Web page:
What to do and to expect when visiting China (especially for a longer period)
- Buy foreign currency only from the banks. The dodgy guys in front of them won’t help you or give you better rates. Another important issue is to retain the receipts from the exchange. Back in the days, you will show them to the clerk when you want to convert back RMB to Dollars or Euros. I heard some rumours that you could do this in some banks even without a receipt but don’t take the risk. Another reason for exchanging your precious currency in official bureau is that the rates are the same EVERYWHERE. Centralized economy, they say, no speculative commissions or fluctuations.
- Try to be modest. Since it is part of their heritage you can throw here and there in the conversation expressions that show you don’t consider yourself to be the bravest, wisest and cutest individual.
- Quarrel about paying the bill. You will show you are a typical Chinese.
- Buy yourself a sim card or plan from one of the major companies. Arm yourself with patience because there are a few bureaucratic tasks to tackle. International rates for roaming are very high, so act wisely.
- Establish personal contact with the company / businessman you are dealing with whenever the opportunity arises – international trade centres, business trips, fairs. As you know, there are plenty of goods that can be imported back into your home country. Bear in mind Chinese businessman are fond of guangxi (personal connections), so they trust the person they have met and drunk with.
- If you have the intention to stay for awhile at one city / region you might try to contact the local expatriates. Most of them will be quite willing to show you around or at least give you some ideas where to go off the beaten track and how to cut down the expenditures.
- Register yourself in the police department when staying for more than a couple of weeks outside hotels.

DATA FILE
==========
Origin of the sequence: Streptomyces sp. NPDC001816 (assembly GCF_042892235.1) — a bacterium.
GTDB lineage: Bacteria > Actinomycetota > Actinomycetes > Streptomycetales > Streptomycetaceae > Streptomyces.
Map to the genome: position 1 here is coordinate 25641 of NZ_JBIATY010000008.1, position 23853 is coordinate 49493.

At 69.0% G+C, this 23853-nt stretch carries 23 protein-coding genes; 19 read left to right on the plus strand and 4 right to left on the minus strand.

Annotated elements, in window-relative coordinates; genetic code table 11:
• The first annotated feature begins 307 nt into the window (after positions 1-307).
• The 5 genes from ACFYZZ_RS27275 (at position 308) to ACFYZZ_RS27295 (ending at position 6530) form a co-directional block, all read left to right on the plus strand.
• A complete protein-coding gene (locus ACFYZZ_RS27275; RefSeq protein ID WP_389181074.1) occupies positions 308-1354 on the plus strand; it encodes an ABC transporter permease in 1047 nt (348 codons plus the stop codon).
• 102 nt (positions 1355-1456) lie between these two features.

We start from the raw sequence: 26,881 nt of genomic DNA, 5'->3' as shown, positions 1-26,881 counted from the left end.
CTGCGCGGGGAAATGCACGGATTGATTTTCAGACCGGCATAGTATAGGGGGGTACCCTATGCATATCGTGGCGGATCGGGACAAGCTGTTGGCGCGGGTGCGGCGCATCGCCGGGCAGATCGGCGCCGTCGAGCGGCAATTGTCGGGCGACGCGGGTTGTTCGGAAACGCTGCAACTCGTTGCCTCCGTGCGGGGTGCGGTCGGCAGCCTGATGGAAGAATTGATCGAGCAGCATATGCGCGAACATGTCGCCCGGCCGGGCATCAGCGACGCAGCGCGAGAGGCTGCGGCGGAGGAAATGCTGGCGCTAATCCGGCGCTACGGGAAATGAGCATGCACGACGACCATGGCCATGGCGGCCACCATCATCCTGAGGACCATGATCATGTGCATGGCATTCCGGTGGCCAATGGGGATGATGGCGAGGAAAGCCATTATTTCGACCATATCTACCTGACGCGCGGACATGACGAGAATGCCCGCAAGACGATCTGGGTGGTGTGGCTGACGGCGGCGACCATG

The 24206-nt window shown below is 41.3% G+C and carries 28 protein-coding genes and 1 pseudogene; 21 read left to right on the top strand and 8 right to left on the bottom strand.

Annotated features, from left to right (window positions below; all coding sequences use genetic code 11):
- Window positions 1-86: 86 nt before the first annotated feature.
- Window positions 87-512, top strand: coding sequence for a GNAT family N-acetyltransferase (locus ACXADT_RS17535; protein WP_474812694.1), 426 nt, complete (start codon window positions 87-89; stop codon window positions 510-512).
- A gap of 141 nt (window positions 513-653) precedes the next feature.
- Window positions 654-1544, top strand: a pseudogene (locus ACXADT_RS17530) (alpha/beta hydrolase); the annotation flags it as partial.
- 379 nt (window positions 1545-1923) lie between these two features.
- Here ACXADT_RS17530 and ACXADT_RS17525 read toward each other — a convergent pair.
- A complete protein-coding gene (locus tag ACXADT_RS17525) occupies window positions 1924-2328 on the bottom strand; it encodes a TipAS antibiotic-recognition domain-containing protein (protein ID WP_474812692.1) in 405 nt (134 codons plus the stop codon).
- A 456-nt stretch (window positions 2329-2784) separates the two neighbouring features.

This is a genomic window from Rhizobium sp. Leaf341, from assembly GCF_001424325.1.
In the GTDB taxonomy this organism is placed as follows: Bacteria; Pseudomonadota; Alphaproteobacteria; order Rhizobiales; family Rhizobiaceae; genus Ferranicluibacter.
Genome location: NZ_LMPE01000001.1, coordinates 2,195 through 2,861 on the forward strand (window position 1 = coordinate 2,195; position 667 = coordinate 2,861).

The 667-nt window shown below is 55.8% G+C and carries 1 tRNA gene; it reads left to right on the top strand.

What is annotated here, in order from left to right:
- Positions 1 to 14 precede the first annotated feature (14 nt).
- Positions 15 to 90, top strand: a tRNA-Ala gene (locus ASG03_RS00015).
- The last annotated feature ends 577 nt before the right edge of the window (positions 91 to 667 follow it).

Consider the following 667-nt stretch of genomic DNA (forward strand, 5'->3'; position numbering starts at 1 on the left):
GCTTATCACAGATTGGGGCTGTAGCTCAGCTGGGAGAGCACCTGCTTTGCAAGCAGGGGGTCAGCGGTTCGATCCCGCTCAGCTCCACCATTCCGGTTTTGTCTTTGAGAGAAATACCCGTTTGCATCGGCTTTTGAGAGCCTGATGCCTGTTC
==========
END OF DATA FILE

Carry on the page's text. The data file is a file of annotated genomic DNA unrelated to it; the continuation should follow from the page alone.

- Go to the tea hours with that charming girl, you’ve just met. There is a scheme (Beijing) that goes like this. A charming girl approaches you and invites you to the nearby tea house or bar. Beware, her intentions are limited only to make you buy unnecessary stuff and pay a hefty bill. While I am convinced that you are an attractive person, come on... But soon I will write a separate post for this issue.
- Try to cut down the price in the big shopping malls. Although, there are always exceptions to the rules.
- Be confused to hear “Hallo”. Don’t expect this to lead to a long conversation. The average Chinese citizen does not speak much foreign languages. Why? Try to memorize thousands of the characters and then ask again.....
- Get perplexed if you are being asked if you had already your meal. Chi fan le, ma? Is the equivalent of How do you do? So don’t get carried away describing the delicious tofu you had for meal. It is a polite way of showing consideration.
- Get angry at the office clerks. Seen it several times. First of all, it looks too rude to the locals. Not only you won’t achieve anything, but that will make terrible impression. (sidenote – you may have valid reason for losing temper, but that’s how the things are going). On some of the banks there are buttons, indicating whether you are satisfied from the service or not.
- Tip the waitresses or the bellboy. Tipping is just not part of their culture. People might come running after you with it.
- Use Irony (even self – irony). Seriously, Chinese are notorious for being operated from that sense.